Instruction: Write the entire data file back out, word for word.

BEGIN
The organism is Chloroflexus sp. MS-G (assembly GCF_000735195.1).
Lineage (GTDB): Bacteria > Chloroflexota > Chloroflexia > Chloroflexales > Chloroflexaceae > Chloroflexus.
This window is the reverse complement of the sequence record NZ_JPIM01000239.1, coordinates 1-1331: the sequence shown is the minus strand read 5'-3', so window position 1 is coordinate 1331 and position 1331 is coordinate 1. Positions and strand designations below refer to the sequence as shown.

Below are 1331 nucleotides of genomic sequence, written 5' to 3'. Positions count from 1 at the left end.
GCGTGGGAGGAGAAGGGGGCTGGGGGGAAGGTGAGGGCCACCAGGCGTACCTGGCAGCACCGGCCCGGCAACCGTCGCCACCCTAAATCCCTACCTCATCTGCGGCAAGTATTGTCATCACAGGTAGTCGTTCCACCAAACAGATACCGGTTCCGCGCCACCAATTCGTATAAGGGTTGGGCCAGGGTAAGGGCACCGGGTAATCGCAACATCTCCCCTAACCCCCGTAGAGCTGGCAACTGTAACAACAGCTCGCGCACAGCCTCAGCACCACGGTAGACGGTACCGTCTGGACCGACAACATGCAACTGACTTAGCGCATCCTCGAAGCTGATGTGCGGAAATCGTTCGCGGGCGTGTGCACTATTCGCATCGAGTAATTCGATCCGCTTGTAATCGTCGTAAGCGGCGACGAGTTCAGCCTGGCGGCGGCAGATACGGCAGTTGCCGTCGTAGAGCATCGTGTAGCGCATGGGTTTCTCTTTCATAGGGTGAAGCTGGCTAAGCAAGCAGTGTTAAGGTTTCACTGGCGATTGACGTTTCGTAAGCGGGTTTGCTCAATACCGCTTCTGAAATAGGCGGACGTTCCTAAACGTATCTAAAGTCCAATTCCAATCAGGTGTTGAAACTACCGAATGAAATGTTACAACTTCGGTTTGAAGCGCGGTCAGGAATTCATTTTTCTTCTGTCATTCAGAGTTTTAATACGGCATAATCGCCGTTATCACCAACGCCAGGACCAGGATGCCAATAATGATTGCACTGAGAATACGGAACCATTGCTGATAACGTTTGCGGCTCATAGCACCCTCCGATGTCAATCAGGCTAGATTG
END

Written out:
The organism is Chloroflexus sp. MS-G (assembly GCF_000735195.1).
Lineage (GTDB): Bacteria > Chloroflexota > Chloroflexia > Chloroflexales > Chloroflexaceae > Chloroflexus.
This window is the reverse complement of the sequence record NZ_JPIM01000239.1, coordinates 1-1331: the sequence shown is the minus strand read 5'-3', so window position 1 is coordinate 1331 and position 1331 is coordinate 1. Positions and strand designations below refer to the sequence as shown.

Below are 1331 nucleotides of genomic sequence, written 5' to 3'. Positions count from 1 at the left end.
GCGTGGGAGGAGAAGGGGGCTGGGGGGAAGGTGAGGGCCACCAGGCGTACCTGGCAGCACCGGCCCGGCAACCGTCGCCACCCTAAATCCCTACCTCATCTGCGGCAAGTATTGTCATCACAGGTAGTCGTTCCACCAAACAGATACCGGTTCCGCGCCACCAATTCGTATAAGGGTTGGGCCAGGGTAAGGGCACCGGGTAATCGCAACATCTCCCCTAACCCCCGTAGAGCTGGCAACTGTAACAACAGCTCGCGCACAGCCTCAGCACCACGGTAGACGGTACCGTCTGGACCGACAACATGCAACTGACTTAGCGCATCCTCGAAGCTGATGTGCGGAAATCGTTCGCGGGCGTGTGCACTATTCGCATCGAGTAATTCGATCCGCTTGTAATCGTCGTAAGCGGCGACGAGTTCAGCCTGGCGGCGGCAGATACGGCAGTTGCCGTCGTAGAGCATCGTGTAGCGCATGGGTTTCTCTTTCATAGGGTGAAGCTGGCTAAGCAAGCAGTGTTAAGGTTTCACTGGCGATTGACGTTTCGTAAGCGGGTTTGCTCAATACCGCTTCTGAAATAGGCGGACGTTCCTAAACGTATCTAAAGTCCAATTCCAATCAGGTGTTGAAACTACCGAATGAAATGTTACAACTTCGGTTTGAAGCGCGGTCAGGAATTCATTTTTCTTCTGTCATTCAGAGTTTTAATACGGCATAATCGCCGTTATCACCAACGCCAGGACCAGGATGCCAATAATGATTGCACTGAGAATACGGAACCATTGCTGATAACGTTTGCGGCTCATAGCACCCTCCGATGTCAATCAGGCTAGATTG